8 numbers thereafter are wrong? Where the B/C/S says paragraph 2 -- sorry,

9 paragraph 3, we will have paragraph 4 in English, and so on. Is that the

10 position?

11 MR. ALEKSIC: [Interpretation] I believe we've just corrected that,

12 but I will be able to tell you more in a couple of minutes.

13 MR. VISNJIC: [Interpretation] Your Honours, I will try to find the

14 references.

15 Q. Colonel, while you were chef de cabinet to the 3rd Army commander,

16 any one of these commanders, what was the procedure like for drafting the

17 actual orders as a formative document signed by the commander? Let's say

18 that at one point the commander orders you to prepare a -- an order and

19 you and chef de cabinet or somebody else takes up that task. You make a

20 draft and then take it to the commander to the signed.

21 A. I would first have the -- have to say a few words about the

22 methodology followed by General Samardzic, who was the last. His

23 principle was the following: He would get an order from the Chief of

24 Staff of the Supreme Command, he would study it too with his assistants,

25 the narrow circle of his command, including me; he would assign tasks and

Page 17369

1 give deadlines. And they would each make their own draft with the

2 accompanying documentation, such as maps and everything else that an order

3 of that level has to include. And then he would give it to me to make

4 radical cuts in it without sacrificing vital information, and I would do

5 that with my assistant Lieutenant-Colonel Nikolic.

6 Q. So once you have prepared this final version and submitted it to

7 the commander of the 3rd Army, he would sign it and what is the procedure

8 then?

9 A. Well, if he is making an order on his own behalf, a "zapovest," a

10 command of the 3rd Army command, he would again summon all his assistants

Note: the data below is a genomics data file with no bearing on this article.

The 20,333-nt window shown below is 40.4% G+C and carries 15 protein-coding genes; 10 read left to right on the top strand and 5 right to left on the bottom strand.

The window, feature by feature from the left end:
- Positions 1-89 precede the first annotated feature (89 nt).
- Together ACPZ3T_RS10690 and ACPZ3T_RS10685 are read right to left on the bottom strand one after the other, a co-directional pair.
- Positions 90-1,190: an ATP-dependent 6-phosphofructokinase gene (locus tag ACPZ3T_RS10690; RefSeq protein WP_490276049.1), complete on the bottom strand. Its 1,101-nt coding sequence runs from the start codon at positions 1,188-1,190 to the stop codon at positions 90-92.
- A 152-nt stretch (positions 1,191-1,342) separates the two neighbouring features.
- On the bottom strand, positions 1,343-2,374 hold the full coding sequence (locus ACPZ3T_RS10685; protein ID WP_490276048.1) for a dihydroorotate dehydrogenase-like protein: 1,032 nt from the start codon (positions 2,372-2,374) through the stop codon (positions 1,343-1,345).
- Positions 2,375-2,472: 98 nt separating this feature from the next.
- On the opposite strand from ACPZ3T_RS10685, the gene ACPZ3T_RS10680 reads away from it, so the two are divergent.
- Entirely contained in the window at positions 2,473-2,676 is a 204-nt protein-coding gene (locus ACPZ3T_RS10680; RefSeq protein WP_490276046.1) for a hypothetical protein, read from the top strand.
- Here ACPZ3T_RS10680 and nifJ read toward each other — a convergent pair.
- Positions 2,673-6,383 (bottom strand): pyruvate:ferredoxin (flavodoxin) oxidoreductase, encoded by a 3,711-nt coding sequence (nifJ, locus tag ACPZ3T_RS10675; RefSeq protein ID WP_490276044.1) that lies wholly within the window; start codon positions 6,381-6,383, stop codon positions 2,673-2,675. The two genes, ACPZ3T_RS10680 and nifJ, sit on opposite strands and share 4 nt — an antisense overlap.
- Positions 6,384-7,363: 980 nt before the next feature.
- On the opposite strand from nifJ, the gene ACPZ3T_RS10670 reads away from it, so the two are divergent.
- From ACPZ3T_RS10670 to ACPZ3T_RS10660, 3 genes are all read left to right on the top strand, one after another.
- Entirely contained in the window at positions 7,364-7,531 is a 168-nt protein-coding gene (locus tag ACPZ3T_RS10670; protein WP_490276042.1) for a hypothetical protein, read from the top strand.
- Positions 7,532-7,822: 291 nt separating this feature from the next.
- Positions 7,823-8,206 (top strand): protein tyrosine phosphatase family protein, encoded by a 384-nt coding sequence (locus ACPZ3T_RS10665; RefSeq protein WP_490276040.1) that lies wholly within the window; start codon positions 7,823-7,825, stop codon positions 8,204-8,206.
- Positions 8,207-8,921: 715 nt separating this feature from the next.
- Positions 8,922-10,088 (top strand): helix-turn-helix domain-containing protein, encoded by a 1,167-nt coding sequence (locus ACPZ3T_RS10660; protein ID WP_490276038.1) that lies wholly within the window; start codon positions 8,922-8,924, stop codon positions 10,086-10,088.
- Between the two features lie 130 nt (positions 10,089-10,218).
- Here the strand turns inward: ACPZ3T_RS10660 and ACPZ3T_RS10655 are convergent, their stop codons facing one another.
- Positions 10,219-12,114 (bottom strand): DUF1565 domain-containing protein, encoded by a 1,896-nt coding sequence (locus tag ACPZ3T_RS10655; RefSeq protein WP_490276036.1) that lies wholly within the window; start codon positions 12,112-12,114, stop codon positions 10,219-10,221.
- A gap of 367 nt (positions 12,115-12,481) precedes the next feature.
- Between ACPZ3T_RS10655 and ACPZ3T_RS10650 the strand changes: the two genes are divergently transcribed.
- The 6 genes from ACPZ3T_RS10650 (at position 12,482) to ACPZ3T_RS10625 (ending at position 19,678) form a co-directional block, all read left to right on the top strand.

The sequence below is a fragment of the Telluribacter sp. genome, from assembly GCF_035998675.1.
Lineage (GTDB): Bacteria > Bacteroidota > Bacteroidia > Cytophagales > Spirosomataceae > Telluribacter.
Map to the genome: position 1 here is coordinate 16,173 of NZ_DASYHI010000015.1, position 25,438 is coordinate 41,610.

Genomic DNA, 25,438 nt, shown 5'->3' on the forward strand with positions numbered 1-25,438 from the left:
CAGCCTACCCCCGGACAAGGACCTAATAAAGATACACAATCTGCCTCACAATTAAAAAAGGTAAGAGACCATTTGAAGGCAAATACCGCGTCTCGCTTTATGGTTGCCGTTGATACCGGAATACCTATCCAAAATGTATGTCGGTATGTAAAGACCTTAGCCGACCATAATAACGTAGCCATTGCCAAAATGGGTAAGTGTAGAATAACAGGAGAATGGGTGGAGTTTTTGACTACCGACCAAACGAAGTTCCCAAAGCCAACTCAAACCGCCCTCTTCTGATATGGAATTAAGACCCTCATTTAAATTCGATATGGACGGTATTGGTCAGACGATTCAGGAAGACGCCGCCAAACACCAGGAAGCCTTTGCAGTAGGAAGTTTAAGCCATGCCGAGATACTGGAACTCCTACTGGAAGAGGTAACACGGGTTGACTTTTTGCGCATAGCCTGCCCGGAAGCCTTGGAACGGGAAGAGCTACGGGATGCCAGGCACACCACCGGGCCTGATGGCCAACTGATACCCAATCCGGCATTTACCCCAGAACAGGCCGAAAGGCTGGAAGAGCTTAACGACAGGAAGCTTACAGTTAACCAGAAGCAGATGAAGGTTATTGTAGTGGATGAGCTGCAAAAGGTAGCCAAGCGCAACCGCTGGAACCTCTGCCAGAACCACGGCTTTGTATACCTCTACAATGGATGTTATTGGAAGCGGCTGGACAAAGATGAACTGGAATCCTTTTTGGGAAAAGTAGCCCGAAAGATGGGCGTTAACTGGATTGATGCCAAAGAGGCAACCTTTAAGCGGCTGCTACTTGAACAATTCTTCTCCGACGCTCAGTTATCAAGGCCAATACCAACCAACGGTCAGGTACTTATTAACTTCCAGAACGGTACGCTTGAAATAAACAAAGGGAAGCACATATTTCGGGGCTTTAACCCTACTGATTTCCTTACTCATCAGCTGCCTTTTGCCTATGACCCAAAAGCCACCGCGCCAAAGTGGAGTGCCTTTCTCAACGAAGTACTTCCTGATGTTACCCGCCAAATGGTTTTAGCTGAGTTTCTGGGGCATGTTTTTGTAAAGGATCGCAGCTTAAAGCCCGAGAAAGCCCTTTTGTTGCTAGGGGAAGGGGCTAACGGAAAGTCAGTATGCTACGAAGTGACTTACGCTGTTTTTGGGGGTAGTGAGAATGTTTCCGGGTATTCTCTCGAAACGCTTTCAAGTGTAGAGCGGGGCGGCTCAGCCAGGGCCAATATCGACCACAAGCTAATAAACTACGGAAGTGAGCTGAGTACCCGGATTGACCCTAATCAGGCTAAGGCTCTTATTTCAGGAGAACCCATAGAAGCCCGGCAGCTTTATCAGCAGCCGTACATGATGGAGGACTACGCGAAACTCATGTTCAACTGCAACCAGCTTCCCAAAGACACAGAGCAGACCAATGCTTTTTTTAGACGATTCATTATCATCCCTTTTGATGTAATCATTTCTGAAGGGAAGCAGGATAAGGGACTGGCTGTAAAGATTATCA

11 and discuss it. But if it is just a proposal to the Supreme Defence

12 Council or the Supreme Command, then I don't know what happens at that

13 level.

14 Q. No, I'm asking you what's going on in your office. You present a

15 final draft of a document.

16 A. Well, in my office, nothing happens. Nothing happens in my office

17 except my personal work on those documents; everything else takes place in

18 the office of the army commander.

19 Q. Who brings documents to him to be signed?

20 A. Chief of Staff.

21 JUDGE BONOMY: Mr. Obradovic, you said that once these drafts with

22 accompanying documentation had been prepared they would be given to you to

23 make radical cuts without sacrificing vital information. What do you mean

24 by "radical cuts"?

25 THE WITNESS: [Interpretation] I only meant those cases when we

Page 17370

1 were drafting a proposal by the 3rd Army commander to the Supreme Command

2 Staff or wherever in Belgrade he was going. But when he was about to

3 prepare an order on his own behalf as 3rd Army commander, then my job was

4 very limited.

5 JUDGE BONOMY: Thank you.

6 Mr. Visnjic.

7 MR. VISNJIC: [Interpretation] Thank you.

8 Q. So you did not present the 3rd Army commander with any documents

9 for signature?

10 A. After our usual preparatory work, nothing.

11 Q. But when you were preparing a final version of a document, this

12 abbreviated version as you described it, how many copies would you make?